Interpreting illusion and the Diamond Sutra

Question: “I have been a proponent of Buddhism for a while now, and I have a question that I have been wondering about for a long time. The Diamond Sutra (which I believe you referenced before, although I am not sure) describes a situation that ‘red’ is not actually ‘red’. We only call it ‘red’ because that is the agreed word for it. How is it that the the teaching of Buddhism itself not an illusion, even when it uses worldly actions (words, language) to describe itself? Or maybe I am misinterpreting?”

You’re on the right track. In the Diamond Sutra, the Buddha even says that his teachings are also illusion, but it’s an illusion to teach to be able to see the illusions that are all around us. Since as normal human beings we can only understand and comprehend with words and actions, that is the only way we can be taught. If we don’t name things, then how would we communicate? How would be able to distinguish things, tell stories and live? So the color ‘red’ might not be truly red because we don’t have the Buddha eye/Buddha wisdom to see what it truly is, so we have to call it red and give it a name.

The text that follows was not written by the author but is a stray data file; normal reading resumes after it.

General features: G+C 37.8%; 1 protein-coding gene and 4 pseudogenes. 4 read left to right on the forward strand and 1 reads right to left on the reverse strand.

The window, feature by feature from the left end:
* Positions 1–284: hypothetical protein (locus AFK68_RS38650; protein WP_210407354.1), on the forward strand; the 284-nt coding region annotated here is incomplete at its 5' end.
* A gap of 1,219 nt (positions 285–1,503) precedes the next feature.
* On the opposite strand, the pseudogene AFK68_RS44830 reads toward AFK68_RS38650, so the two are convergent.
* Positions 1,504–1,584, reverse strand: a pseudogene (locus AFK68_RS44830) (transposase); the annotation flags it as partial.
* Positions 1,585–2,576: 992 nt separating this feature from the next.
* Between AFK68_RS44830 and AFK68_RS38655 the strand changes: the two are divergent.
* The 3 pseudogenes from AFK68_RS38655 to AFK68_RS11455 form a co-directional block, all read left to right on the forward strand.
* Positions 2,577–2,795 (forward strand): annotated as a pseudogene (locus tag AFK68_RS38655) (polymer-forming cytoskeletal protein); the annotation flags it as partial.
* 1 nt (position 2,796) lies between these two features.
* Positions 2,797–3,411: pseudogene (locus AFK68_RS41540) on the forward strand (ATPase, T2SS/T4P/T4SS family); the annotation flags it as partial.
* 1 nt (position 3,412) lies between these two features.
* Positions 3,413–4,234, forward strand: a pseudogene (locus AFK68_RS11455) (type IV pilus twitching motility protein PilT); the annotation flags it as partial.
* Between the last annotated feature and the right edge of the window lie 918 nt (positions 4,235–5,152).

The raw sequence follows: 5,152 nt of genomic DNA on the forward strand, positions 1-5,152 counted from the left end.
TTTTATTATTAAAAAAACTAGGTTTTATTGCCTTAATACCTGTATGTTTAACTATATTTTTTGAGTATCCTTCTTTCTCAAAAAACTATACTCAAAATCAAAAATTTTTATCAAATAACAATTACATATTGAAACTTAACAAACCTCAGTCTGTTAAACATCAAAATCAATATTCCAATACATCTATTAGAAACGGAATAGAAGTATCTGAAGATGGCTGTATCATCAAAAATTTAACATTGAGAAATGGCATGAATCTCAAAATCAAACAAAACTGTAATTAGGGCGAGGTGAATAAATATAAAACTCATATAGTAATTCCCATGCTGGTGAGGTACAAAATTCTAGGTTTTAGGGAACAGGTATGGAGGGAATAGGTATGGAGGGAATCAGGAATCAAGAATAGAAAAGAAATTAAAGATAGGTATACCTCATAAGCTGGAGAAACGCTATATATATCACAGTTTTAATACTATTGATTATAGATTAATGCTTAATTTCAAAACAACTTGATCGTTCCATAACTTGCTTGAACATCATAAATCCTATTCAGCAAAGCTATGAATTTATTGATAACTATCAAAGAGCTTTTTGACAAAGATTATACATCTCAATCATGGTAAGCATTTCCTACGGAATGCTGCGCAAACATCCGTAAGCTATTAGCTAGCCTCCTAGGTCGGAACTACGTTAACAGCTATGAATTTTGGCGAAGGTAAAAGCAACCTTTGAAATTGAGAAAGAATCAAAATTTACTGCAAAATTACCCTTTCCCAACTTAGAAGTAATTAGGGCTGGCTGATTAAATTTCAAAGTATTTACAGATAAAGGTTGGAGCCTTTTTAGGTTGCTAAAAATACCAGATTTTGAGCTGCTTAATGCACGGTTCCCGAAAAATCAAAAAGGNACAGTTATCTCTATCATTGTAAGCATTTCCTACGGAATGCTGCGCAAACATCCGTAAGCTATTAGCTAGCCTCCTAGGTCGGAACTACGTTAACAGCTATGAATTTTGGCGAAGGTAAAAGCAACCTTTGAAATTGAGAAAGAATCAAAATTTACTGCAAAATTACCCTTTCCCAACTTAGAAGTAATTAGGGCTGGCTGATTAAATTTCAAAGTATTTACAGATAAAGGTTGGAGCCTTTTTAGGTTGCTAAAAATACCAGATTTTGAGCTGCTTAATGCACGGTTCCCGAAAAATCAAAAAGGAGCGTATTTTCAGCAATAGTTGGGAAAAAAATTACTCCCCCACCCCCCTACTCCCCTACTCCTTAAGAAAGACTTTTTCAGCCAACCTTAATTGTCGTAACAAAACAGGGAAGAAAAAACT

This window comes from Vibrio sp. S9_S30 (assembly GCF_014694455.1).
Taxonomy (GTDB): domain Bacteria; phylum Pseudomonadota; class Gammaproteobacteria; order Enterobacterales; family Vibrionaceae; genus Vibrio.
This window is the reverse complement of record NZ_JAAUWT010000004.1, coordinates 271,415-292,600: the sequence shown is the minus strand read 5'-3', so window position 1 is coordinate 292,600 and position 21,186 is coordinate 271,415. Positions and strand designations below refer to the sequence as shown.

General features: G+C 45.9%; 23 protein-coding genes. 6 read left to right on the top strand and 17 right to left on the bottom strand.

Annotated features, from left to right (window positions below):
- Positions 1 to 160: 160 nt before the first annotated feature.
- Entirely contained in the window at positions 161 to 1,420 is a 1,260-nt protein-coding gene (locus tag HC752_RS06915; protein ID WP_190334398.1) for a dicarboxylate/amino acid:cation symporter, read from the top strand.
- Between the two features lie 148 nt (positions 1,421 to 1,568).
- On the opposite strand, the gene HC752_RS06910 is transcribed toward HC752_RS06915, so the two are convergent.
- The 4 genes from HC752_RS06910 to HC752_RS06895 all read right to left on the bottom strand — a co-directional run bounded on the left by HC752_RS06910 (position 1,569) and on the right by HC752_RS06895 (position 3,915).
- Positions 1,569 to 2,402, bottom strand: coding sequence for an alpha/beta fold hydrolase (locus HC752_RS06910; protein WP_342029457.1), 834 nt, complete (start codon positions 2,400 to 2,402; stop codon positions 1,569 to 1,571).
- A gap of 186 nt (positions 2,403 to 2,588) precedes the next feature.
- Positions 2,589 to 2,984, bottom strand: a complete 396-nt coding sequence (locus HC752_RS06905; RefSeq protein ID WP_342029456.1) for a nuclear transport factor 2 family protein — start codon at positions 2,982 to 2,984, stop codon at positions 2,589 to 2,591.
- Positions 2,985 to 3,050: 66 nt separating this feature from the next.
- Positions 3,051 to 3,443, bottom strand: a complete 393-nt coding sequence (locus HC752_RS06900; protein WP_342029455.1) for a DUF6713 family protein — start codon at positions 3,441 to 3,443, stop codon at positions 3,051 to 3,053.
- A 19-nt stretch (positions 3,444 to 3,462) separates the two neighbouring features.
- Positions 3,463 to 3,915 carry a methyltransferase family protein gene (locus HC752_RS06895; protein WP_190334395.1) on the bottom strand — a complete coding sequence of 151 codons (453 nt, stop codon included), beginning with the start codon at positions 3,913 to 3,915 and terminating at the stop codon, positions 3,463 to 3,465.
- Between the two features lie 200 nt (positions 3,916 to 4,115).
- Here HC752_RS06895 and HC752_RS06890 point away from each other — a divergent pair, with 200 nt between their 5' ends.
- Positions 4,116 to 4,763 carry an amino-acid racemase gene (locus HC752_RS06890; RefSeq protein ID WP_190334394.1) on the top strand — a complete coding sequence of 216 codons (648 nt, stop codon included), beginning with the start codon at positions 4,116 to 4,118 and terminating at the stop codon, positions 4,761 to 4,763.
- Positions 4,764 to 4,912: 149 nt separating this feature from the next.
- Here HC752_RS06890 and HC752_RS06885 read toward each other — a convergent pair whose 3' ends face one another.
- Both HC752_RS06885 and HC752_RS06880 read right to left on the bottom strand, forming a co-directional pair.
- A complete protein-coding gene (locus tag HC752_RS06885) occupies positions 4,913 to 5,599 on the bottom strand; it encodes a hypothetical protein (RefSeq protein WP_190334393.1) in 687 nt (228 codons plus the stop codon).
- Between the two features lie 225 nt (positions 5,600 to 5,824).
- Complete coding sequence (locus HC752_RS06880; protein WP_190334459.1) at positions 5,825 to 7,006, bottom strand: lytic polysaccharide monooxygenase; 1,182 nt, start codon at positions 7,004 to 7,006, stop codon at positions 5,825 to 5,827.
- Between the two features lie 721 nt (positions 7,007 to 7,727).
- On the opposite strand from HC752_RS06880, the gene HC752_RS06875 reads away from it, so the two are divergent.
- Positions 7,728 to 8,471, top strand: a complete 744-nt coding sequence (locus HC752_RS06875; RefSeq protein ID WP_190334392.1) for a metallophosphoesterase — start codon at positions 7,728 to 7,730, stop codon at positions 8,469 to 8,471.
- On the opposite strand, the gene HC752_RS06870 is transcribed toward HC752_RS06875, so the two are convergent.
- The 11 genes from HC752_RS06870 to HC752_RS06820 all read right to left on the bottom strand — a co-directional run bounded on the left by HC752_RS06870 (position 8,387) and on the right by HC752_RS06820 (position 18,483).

The Diamond Sutra is a beautiful, but very complex and difficult sutra. The premise of the sutra teaches us all about illusions and seeing the reality of things. When we see a flower, it has a name, a color and a smell – we only see it as that, as a tulip, a rose or an orchid. But it’s so much more than that, it’s just just a flower – it is soil, sun, water and air, so we start seeing through the illusions all around us when we start looking at things for what they really are instead of the superficial names and titles we give to those phenomena.


Smile and be well!


Get every new post delivered to your Inbox

Join other followers:

%d bloggers like this: